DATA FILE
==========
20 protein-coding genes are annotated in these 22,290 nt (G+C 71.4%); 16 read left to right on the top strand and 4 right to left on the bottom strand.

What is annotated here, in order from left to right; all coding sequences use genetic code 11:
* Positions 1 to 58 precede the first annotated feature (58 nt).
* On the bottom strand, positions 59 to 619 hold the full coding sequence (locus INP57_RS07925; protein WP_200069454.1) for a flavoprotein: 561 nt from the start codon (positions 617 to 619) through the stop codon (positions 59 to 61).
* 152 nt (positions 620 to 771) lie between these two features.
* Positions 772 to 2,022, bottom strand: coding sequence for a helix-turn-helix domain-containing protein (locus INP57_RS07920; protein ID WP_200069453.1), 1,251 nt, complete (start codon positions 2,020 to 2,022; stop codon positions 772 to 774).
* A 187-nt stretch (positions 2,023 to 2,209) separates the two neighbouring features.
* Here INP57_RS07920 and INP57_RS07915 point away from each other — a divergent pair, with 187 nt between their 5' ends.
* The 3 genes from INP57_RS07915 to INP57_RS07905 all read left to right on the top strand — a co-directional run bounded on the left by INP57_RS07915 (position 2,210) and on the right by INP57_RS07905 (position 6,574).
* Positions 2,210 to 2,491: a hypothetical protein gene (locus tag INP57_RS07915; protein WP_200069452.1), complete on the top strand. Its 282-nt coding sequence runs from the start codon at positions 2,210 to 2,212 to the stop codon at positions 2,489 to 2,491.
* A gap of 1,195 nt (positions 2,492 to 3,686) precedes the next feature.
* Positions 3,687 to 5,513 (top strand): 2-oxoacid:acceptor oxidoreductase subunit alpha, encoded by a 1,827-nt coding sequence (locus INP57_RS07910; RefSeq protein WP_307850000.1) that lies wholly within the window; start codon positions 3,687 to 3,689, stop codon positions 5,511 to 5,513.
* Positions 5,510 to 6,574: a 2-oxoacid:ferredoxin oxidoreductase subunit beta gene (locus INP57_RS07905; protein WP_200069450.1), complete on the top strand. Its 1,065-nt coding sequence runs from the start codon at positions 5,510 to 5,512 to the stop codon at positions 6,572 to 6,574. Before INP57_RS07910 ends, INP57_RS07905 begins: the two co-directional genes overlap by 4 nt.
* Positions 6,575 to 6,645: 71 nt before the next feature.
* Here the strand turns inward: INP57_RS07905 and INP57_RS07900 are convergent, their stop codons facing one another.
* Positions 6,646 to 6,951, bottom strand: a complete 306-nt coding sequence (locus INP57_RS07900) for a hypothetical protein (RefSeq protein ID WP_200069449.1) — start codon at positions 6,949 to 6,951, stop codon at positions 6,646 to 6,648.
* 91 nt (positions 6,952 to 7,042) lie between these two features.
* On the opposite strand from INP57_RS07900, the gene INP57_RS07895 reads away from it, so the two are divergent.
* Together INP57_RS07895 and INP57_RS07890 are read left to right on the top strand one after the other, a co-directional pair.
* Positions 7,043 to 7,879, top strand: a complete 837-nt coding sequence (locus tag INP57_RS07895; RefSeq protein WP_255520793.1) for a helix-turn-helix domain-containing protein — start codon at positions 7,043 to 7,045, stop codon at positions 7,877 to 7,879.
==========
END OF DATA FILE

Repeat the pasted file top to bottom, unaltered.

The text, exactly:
20 protein-coding genes are annotated in these 22,290 nt (G+C 71.4%); 16 read left to right on the top strand and 4 right to left on the bottom strand.

What is annotated here, in order from left to right; all coding sequences use genetic code 11:
* Positions 1 to 58 precede the first annotated feature (58 nt).
* On the bottom strand, positions 59 to 619 hold the full coding sequence (locus INP57_RS07925; protein WP_200069454.1) for a flavoprotein: 561 nt from the start codon (positions 617 to 619) through the stop codon (positions 59 to 61).
* 152 nt (positions 620 to 771) lie between these two features.
* Positions 772 to 2,022, bottom strand: coding sequence for a helix-turn-helix domain-containing protein (locus INP57_RS07920; protein ID WP_200069453.1), 1,251 nt, complete (start codon positions 2,020 to 2,022; stop codon positions 772 to 774).
* A 187-nt stretch (positions 2,023 to 2,209) separates the two neighbouring features.
* Here INP57_RS07920 and INP57_RS07915 point away from each other — a divergent pair, with 187 nt between their 5' ends.
* The 3 genes from INP57_RS07915 to INP57_RS07905 all read left to right on the top strand — a co-directional run bounded on the left by INP57_RS07915 (position 2,210) and on the right by INP57_RS07905 (position 6,574).
* Positions 2,210 to 2,491: a hypothetical protein gene (locus tag INP57_RS07915; protein WP_200069452.1), complete on the top strand. Its 282-nt coding sequence runs from the start codon at positions 2,210 to 2,212 to the stop codon at positions 2,489 to 2,491.
* A gap of 1,195 nt (positions 2,492 to 3,686) precedes the next feature.
* Positions 3,687 to 5,513 (top strand): 2-oxoacid:acceptor oxidoreductase subunit alpha, encoded by a 1,827-nt coding sequence (locus INP57_RS07910; RefSeq protein WP_307850000.1) that lies wholly within the window; start codon positions 3,687 to 3,689, stop codon positions 5,511 to 5,513.
* Positions 5,510 to 6,574: a 2-oxoacid:ferredoxin oxidoreductase subunit beta gene (locus INP57_RS07905; protein WP_200069450.1), complete on the top strand. Its 1,065-nt coding sequence runs from the start codon at positions 5,510 to 5,512 to the stop codon at positions 6,572 to 6,574. Before INP57_RS07910 ends, INP57_RS07905 begins: the two co-directional genes overlap by 4 nt.
* Positions 6,575 to 6,645: 71 nt before the next feature.
* Here the strand turns inward: INP57_RS07905 and INP57_RS07900 are convergent, their stop codons facing one another.
* Positions 6,646 to 6,951, bottom strand: a complete 306-nt coding sequence (locus INP57_RS07900) for a hypothetical protein (RefSeq protein ID WP_200069449.1) — start codon at positions 6,949 to 6,951, stop codon at positions 6,646 to 6,648.
* 91 nt (positions 6,952 to 7,042) lie between these two features.
* On the opposite strand from INP57_RS07900, the gene INP57_RS07895 reads away from it, so the two are divergent.
* Together INP57_RS07895 and INP57_RS07890 are read left to right on the top strand one after the other, a co-directional pair.
* Positions 7,043 to 7,879, top strand: a complete 837-nt coding sequence (locus tag INP57_RS07895; RefSeq protein WP_255520793.1) for a helix-turn-helix domain-containing protein — start codon at positions 7,043 to 7,045, stop codon at positions 7,877 to 7,879.